Armed Forces

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Tri-service badge of the British Armed Forces
The British Armed Forces comprise the Royal Navy (RN), the army, and the Royal Air Force (RAF). The Royal Marines are treated as part of the Royal Navy for many purposes (unlike the USA, where the Marines are an entirely separate branch).

The Queen is the commander-in-chief of the Armed Forces. In practice, they are under the control of the Ministry of Defence, which was formed in 1964, replacing five separate ministries including the Admiralty, the War Office, and the Air Ministry. The office of Chief of the Defence Staff had already (in 1959) been created as the most senior military post over all the services, its first incumbent being Lord Mountbatten.

Gay rights in the Armed Forces

The Armed Forces and the Merchant Navy were specifically excluded from the Sexual Offences Act 1967, so that homosexual activity involving soldiers, sailors, or airmen remained totally illegal.

The Criminal Justice and Public Order Act 1994, which reduced the age of consent from 18 to 16, also legalised sex involving men in the Armed Forces, but with the important proviso that it could still be treated as grounds for discharge from the Armed Forces. So although they were no longer committing a criminal offence, servciemen (and women) who were discovered to be gay could still lose their jobs.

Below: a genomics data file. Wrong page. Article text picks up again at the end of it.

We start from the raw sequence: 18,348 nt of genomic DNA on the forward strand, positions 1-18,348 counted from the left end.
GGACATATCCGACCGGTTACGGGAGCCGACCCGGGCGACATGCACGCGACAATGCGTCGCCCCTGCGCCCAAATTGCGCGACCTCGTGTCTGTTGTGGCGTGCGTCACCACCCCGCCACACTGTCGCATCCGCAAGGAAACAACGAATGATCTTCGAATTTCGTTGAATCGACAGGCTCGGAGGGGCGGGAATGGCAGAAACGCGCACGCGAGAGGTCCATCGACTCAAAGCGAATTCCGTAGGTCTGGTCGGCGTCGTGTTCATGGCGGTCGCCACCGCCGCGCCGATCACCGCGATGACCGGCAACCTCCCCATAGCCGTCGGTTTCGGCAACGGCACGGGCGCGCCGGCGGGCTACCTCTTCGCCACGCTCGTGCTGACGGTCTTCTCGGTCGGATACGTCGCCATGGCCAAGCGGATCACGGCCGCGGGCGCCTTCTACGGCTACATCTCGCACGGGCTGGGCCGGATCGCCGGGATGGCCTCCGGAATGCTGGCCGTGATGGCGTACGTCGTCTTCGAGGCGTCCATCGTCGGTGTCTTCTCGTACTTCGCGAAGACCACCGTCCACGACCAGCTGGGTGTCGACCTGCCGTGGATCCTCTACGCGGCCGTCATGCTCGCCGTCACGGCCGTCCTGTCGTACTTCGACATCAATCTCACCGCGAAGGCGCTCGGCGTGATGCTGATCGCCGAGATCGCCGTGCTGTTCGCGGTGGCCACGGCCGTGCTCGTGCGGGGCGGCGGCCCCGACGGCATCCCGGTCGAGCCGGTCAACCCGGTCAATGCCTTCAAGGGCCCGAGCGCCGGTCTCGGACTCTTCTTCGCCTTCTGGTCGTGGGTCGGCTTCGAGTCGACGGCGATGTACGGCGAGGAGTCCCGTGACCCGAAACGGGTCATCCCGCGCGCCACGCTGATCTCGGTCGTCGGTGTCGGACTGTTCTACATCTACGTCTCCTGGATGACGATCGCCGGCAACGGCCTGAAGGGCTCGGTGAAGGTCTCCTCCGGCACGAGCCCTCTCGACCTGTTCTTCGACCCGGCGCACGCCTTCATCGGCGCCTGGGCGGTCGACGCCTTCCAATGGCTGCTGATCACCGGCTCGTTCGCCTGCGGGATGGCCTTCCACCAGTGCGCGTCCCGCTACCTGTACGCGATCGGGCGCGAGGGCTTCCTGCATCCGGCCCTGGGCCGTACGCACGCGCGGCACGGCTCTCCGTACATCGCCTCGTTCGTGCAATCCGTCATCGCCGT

In 1999, Duncan Lustig-Prean and others, having been discharged from their services for homosexuality, won a case – Lustig-Prean and Beckett v the United Kingdom – in the European Court of Human Rights. Following this ruling, the Defence Secretary, Geoff Hoon, announced that homosexuality would no longer be treated as an offence under service discipline. This came into effect in January 2000, without requiring any further legislation, and gay men and lesbians have since been entirely free to serve in the Armed Forces without having to conceal their orientation (unlike the USA, where "don't ask, don't tell" was in force from 1993 to 2011).